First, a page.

If you don’t closely follow the SPFL Premiership, you may wonder why games past this weekend were yet to be scheduled. With only 12 clubs in the top flight of Scotland, the powers at be needed to come up with a process to get 38 games each season for each club. In true SFA fashion, they came up with a confusing process of splitting the league in two when there are five games remaining. The top six clubs in the table play five more matches against each other, while the bottom six clubs do the same. Theoretically, it can lead to some exciting matches with the top clubs playing each other for the title or European spots, while the bottom clubs battle to avoid relegation. However, Celtic has developed an eight point gap over 2nd place Aberdeen, while Kilmarnock has built an eight point lead as well over bottom of the table Dundee United. Furthermore, with the table so close like it was this season, you develop the chance of the 7th place club finishing with more points than the 6th place club. Never the less, the format of the league being what it is, the final matches before this split took place (Hearts and Inverness Caley Thistle’s cancelled match to be made up from last week not withstanding, as both’s post split fate are sealed despite the result of the match) this past weekend, so it seemed as good as an excuse to fire back up some updated graphs and tables that I’ve put on the site thus far, with data updated through 33 matches (32 for Hearts and Caley), as well as some individual player graphs. Batter in.

Top 20 Individual Expected Goals versus Goals Scored

xG_G

Top 20 Individual Expected Goals over Shots

xG_Shots

Top 20 Individual Expected Goals per 90 minutes over Goals per 90 minutes

xGp90_Gp90

Leigh Griffiths has continued his superb season. Despite not scoring in 3 of the last 4 matches, Griffiths is mostly over-performing expectations in Goals per 90 based on his xG per 90. Kane Hemmings has continued to also perform well this season, as we see his scoring more often than what we would expect based on his expected goals total.

Expected Goals per 90 minutes over Shots on Target Percentage

xG p 90_SOT %

Expected Goals over Shots on Target Percentage

xG_SOT %

Goals over Shots on Target Percentage

Goals_SOT%

As the season progressed, we continued to see successful strikers in the SPFL Premiership get a high number of their shots on target. It is no surprise that the likes of Leigh Griffiths, Adam Rooney, Kane Hemmings, and Liam Boyce all have at least half of their shots on target. It also makes sense that these players have a high expected goals and expected goals per 90 minutes and are able to get so many shots on target. These guys are getting shots off in positions that have a higher probability of scoring, and thus are able to get more shots on target.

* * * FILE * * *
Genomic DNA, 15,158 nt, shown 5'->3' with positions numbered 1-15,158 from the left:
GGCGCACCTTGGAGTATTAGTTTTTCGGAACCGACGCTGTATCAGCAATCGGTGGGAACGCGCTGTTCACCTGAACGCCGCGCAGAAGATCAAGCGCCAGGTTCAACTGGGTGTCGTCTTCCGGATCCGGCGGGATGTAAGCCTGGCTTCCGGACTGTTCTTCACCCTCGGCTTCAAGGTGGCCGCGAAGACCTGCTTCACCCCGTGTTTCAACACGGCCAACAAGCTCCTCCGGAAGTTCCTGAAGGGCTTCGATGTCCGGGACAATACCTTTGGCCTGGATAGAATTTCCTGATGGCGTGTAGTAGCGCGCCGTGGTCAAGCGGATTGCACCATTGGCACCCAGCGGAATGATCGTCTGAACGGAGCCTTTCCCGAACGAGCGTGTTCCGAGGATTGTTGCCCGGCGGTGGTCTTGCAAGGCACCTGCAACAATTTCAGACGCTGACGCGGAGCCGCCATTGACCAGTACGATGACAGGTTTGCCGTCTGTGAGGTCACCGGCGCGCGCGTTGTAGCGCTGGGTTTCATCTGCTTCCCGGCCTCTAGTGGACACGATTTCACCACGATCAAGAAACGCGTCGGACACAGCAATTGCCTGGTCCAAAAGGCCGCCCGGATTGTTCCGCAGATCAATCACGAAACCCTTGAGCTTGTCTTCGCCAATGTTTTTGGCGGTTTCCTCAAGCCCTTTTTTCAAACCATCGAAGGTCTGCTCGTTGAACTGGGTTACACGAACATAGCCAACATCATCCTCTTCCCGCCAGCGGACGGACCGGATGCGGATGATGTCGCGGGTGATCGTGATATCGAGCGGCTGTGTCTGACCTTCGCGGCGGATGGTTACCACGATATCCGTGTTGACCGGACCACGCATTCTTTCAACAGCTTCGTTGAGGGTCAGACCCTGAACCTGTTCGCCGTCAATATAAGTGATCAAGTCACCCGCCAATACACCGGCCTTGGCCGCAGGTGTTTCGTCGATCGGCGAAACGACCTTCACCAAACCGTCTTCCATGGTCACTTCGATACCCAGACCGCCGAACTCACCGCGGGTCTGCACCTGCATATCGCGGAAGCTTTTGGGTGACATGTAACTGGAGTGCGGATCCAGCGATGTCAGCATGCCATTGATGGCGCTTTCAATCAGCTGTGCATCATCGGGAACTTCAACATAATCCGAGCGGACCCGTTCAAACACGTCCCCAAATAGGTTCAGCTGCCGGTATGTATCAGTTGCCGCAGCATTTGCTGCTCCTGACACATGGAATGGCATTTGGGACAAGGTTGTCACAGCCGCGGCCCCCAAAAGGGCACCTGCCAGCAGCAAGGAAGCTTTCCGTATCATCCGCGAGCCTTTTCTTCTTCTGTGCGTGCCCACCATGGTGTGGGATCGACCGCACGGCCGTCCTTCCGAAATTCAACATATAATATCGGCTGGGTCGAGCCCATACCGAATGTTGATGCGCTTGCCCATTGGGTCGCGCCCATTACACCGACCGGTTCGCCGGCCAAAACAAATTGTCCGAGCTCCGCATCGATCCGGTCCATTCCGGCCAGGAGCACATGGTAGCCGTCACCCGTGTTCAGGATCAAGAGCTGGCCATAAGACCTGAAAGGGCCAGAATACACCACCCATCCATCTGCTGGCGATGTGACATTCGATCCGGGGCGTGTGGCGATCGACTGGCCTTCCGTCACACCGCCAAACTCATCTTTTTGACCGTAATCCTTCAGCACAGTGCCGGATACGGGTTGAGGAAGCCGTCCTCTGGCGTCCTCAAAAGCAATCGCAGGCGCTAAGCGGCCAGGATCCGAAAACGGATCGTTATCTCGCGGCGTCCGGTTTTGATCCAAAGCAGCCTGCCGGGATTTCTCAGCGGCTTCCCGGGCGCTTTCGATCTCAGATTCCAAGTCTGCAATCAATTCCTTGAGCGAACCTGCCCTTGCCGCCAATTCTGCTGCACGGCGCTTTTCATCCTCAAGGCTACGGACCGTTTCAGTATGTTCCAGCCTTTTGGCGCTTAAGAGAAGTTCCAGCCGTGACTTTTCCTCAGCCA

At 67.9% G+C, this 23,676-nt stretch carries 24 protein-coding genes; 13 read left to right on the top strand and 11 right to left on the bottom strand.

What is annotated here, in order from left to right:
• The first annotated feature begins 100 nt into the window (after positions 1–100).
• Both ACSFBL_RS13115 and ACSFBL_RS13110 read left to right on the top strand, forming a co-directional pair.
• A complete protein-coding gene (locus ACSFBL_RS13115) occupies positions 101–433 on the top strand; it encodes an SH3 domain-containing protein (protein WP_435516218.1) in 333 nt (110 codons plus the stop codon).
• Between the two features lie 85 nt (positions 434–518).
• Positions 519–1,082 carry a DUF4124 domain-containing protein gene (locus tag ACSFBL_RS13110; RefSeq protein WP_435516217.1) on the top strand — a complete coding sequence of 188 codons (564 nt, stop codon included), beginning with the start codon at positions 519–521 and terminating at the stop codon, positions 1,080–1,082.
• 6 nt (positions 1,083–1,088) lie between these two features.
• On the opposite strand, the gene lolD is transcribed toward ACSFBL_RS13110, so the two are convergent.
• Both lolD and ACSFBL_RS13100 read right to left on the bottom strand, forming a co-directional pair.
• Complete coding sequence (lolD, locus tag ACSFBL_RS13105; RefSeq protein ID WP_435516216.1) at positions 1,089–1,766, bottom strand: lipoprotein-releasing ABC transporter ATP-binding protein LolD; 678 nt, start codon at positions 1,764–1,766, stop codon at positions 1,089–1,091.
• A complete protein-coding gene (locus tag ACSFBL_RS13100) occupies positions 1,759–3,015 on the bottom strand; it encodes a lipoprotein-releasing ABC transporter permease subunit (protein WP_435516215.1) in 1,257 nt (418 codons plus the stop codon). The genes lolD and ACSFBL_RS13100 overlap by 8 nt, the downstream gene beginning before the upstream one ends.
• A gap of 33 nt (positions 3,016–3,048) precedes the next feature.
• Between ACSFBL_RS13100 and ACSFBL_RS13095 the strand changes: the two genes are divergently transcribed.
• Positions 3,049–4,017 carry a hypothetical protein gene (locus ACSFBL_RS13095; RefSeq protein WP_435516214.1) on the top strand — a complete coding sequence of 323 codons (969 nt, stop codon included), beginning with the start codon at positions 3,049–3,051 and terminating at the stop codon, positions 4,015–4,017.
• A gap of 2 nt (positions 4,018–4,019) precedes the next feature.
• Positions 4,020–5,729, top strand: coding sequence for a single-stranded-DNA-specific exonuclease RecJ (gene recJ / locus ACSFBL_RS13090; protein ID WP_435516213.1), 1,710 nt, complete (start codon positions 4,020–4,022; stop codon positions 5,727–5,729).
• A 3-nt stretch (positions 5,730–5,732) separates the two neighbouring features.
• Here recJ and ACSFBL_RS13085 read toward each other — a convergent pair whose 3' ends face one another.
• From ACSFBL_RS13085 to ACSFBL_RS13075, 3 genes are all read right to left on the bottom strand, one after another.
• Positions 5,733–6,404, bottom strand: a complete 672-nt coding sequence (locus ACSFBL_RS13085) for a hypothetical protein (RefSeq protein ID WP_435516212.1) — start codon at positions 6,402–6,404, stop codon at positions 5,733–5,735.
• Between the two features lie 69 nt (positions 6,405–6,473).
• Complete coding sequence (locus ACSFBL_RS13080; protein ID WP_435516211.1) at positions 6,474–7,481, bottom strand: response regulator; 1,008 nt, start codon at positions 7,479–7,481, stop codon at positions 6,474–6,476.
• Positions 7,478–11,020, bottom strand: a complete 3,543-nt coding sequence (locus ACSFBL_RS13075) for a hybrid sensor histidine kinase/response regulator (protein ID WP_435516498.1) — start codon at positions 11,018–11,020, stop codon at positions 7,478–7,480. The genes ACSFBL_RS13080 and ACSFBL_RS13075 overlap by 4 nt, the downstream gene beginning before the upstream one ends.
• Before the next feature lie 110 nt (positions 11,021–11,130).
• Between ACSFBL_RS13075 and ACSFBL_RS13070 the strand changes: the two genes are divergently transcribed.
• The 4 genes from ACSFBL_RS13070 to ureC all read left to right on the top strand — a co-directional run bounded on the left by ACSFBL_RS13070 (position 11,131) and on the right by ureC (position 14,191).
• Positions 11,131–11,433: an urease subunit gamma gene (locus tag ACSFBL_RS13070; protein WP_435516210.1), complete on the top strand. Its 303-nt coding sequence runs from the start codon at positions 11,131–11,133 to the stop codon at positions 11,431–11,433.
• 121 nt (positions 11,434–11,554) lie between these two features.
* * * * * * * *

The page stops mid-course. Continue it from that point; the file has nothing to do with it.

Expected Goals Differential over Points

xG Diff_Points-3

Expected Goals Total over Points

xG Total_Points

As I tweeted when I updated the Team Table, as we head to split of the SPFL table the 6 clubs with the best expected goal difference are the clubs that make up the top 6 of the league. Pretty Good. Yet we see that Dundee has a higher expected goals total than both Motherwell and St. Johnstone, yet the Dees will be “slumming it” in the bottom 6 to end the season. Clearly, the Well and Saints did something to edge out Dundee for the top 6 on the defensive end (that is what they call in the “biz” a transition!)

Shots on Target Average per Game over Goals Against Average per Game

SOT Con Avg_GA Avg-2

Expected Goals Average per Game/ Goals Conceded Average Per Game

xG Conceded Avg_Goals Conceded

Continuing to look at the clubs that were battling for the last few top 6 spots, Dundee and Motherwell conceded the same amount of goals per game, while Saint Johnstone conceded more. However, Saint Johnstone conceded fewer shots on target per match than those two. In addition, both Saint Johnstone and Motherwell concede lower expected goals per match this season. They were able to better limit the higher scoring opportunities than Dundee was, and thus have a spot in the Top 6.

Ross County needed a last day victory, while Partick Thistle and Dundee to lose to sneak into the top 6. The Staggies had one of the higher goals against per game this season, yet had one of the best expected goals against per match, shots conceded per match and expected goal differential. With those type of numbers and the worst save rate in the Premier League at 59.56%, it would not be unfair to think that County’s keeper can shoulder some of the blame for the high amount of goals they have conceded. Scott Fox did miss a portion of the season through injury, but still has the majority of the minutes for Ross County this season. While the club is very much a small club and has overachieved to reach this spot in the table, County should think of upgrading their keeper this off-season. If they can improve between the sticks and keep much of their young core, they could realistically dream of finishing better than their assured top 6 finish this year. However, they should look to their Highland neighbors Inverness Caley Thistle as a warning if they stagnate over the off-season after Caley won the Scottish Cup and qualified for Europe last season and now face a bottom 6 finish.

 

 

 

 

 

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